There has been discussion of the relationship between universality and withdrawal from international organizations. The omission from the constitutive treaties of some international organizations of an express right of withdrawal has stimulated debate of the question whether members are nevertheless able to withdraw.8 In these debates, the principle of universality has been relied on as an argument for denial of the right. In the Fund, the right to withdraw cannot be questioned because it is expressly assured by the Articles,9 and the right was thought to be so fundamental that any amendment modifying it requires the acceptance of all members.10

Right to Membership

The Fund has criteria for membership and is liberal in its practice of admission, but must it admit applicants? There is a peremptory ring to the words “[m]embership shall be open to the governments of other countries” in Article II, Section 2, and an applicant might argue, therefore, that it was entitled to be admitted if it satisfied the Fund’s criteria.

After the delegate of the U. S. S. R. to the UN Security Council had postponed his vote on the admission of Italy and Finland to the United Nations because he was not sure that three other ex-enemy states, Bulgaria, Hungary, and Romania, would be admitted, the General Assembly in 1947 requested the International Court of Justice to give an Advisory Opinion on the following question:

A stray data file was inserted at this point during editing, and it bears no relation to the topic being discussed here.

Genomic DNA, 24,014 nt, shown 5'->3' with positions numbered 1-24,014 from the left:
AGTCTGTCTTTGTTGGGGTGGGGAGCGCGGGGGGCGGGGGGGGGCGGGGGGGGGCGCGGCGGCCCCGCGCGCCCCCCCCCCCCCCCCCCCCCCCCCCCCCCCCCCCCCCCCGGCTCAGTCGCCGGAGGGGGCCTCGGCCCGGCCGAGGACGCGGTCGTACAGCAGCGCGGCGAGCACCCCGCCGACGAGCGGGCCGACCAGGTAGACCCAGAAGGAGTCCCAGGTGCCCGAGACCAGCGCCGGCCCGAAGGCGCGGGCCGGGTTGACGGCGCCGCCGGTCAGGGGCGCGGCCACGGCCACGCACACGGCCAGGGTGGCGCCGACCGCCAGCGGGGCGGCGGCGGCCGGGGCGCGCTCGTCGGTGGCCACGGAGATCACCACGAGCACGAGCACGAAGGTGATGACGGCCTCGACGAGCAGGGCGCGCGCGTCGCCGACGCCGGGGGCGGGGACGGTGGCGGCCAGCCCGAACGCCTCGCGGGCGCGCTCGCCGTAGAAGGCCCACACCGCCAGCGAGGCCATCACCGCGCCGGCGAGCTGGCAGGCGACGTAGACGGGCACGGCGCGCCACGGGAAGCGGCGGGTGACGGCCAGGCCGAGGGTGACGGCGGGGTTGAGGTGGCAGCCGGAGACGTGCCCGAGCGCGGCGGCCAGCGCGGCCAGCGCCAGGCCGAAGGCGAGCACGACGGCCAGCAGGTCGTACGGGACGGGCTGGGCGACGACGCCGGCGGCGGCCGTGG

Is a Member of the United Nations which is called upon, in virtue of Article 4 of the Charter, to pronounce itself by its vote, either in the Security Council or in the General Assembly, on the admission of a State to membership in the United Nations, juridically entitled to make its consent to the admission dependent on conditions not expressly provided by paragraph 1 of the said Article? In particular, can such a Member, while it recognizes the conditions set forth in that provision to be fulfilled by the State concerned, subject its affirmative vote to the additional condition that other States be admitted to membership in the United Nations together with that State?